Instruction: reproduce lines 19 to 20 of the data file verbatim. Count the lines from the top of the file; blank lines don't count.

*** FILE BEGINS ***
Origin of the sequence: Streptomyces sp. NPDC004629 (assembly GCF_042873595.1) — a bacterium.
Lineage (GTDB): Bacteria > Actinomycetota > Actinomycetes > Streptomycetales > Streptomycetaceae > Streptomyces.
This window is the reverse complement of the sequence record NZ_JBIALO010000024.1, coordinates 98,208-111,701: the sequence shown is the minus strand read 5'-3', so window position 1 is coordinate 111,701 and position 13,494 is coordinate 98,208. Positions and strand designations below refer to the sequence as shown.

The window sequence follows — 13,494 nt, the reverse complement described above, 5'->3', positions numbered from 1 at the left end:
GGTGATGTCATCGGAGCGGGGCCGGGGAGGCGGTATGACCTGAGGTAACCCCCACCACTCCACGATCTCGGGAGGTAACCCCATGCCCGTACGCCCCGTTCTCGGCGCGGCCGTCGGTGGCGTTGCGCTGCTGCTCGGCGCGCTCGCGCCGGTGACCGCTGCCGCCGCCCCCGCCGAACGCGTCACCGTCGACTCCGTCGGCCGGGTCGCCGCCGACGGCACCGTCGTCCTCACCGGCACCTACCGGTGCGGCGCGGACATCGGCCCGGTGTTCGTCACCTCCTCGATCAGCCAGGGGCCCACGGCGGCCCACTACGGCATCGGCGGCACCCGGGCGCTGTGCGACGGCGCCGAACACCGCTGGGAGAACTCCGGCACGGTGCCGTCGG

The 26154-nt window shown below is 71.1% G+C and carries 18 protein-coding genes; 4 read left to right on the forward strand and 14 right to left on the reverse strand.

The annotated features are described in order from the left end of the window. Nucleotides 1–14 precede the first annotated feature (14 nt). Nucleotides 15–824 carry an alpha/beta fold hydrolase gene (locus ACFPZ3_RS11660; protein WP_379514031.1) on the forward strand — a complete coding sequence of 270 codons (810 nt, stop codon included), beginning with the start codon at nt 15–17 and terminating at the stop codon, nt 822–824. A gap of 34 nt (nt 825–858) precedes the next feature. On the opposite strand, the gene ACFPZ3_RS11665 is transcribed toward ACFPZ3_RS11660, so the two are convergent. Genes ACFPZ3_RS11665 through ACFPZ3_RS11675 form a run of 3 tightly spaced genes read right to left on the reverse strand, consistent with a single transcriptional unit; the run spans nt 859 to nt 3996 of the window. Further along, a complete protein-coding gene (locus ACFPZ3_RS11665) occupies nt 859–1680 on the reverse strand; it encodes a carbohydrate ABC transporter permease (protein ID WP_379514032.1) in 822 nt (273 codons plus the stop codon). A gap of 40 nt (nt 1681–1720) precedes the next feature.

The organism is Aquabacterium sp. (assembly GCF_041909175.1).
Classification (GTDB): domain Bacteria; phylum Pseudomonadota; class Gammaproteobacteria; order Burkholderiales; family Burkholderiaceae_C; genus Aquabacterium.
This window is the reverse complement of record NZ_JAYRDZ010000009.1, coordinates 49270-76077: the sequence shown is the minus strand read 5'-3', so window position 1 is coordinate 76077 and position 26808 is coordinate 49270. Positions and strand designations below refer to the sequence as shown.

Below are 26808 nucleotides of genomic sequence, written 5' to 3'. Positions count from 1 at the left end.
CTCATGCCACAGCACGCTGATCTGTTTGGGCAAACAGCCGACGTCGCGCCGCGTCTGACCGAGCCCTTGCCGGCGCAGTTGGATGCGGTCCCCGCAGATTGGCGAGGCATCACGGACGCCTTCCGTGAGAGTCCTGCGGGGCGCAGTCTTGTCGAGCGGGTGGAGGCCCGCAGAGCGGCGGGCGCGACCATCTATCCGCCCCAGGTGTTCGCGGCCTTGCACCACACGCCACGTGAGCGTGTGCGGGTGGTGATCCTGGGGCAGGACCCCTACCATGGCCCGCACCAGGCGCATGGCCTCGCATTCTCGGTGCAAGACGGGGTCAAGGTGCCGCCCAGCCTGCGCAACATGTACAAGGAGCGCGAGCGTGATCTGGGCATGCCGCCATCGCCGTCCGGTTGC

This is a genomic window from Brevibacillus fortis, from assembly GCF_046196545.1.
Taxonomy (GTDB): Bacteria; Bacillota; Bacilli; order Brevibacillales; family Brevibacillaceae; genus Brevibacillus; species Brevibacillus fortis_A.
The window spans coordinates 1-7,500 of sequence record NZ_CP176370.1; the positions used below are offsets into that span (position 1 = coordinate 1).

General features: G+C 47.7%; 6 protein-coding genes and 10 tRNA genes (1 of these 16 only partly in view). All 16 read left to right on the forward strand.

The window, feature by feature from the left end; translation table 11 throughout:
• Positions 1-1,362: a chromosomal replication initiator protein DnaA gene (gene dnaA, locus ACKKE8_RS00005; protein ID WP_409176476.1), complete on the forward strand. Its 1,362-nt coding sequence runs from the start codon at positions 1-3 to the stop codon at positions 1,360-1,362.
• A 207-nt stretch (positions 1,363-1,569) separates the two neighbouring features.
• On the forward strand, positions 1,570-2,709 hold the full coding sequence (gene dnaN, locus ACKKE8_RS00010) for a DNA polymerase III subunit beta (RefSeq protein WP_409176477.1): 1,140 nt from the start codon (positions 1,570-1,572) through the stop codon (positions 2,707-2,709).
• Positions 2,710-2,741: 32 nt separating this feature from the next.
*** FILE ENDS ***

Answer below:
• A 207-nt stretch (positions 1,363-1,569) separates the two neighbouring features.
• On the forward strand, positions 1,570-2,709 hold the full coding sequence (gene dnaN, locus ACKKE8_RS00010) for a DNA polymerase III subunit beta (RefSeq protein WP_409176477.1): 1,140 nt from the start codon (positions 1,570-1,572) through the stop codon (positions 2,707-2,709).